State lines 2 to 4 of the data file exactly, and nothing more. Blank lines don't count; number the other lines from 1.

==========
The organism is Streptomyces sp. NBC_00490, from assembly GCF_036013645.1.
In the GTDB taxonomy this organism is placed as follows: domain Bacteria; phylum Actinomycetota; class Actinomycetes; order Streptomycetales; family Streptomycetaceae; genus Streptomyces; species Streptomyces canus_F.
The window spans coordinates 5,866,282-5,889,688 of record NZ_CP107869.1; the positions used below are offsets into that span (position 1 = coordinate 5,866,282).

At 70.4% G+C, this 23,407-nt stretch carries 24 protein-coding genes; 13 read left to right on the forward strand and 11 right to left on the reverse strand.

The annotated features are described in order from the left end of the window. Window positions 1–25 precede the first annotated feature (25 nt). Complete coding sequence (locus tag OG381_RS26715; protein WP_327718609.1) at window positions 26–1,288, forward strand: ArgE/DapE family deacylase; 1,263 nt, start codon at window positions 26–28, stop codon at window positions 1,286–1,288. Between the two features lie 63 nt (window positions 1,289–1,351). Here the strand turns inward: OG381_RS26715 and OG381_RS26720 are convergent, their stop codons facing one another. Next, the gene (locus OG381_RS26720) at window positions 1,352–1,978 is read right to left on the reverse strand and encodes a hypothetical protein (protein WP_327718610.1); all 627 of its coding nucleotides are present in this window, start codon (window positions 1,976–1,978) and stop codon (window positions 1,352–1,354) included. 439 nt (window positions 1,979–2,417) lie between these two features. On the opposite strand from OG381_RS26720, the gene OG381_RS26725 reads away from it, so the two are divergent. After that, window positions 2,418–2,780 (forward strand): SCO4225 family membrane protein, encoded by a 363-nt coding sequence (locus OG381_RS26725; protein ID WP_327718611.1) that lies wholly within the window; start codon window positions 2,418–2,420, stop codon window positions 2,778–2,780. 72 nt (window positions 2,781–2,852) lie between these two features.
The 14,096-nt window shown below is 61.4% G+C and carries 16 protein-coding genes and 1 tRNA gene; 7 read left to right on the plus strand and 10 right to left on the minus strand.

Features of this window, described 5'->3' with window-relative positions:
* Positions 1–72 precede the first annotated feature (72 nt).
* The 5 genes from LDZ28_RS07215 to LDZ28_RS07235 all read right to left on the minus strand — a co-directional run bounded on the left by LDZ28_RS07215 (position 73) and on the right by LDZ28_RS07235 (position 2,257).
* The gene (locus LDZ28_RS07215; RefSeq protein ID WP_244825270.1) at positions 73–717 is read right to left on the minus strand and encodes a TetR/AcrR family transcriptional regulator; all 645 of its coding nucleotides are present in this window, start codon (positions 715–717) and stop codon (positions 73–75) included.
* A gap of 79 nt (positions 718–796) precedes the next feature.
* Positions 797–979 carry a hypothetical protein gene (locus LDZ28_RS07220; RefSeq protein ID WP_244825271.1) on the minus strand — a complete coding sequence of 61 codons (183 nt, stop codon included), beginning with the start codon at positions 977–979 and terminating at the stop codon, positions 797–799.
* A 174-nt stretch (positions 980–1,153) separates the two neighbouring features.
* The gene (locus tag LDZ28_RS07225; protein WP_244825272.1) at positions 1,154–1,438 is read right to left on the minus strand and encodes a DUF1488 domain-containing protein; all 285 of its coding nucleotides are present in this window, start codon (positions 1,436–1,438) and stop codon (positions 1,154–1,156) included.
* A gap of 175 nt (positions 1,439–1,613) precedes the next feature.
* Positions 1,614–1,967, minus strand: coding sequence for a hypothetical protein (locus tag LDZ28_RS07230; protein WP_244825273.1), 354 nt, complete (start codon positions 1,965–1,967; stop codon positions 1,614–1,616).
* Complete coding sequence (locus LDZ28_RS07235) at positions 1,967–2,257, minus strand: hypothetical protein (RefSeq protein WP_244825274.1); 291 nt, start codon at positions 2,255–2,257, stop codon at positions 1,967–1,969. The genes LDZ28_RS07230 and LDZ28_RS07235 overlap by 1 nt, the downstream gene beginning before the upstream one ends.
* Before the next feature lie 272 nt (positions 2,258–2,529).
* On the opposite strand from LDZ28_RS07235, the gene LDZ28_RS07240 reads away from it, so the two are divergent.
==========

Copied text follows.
In the GTDB taxonomy this organism is placed as follows: domain Bacteria; phylum Actinomycetota; class Actinomycetes; order Streptomycetales; family Streptomycetaceae; genus Streptomyces; species Streptomyces canus_F.
The window spans coordinates 5,866,282-5,889,688 of record NZ_CP107869.1; the positions used below are offsets into that span (position 1 = coordinate 5,866,282).

At 70.4% G+C, this 23,407-nt stretch carries 24 protein-coding genes; 13 read left to right on the forward strand and 11 right to left on the reverse strand.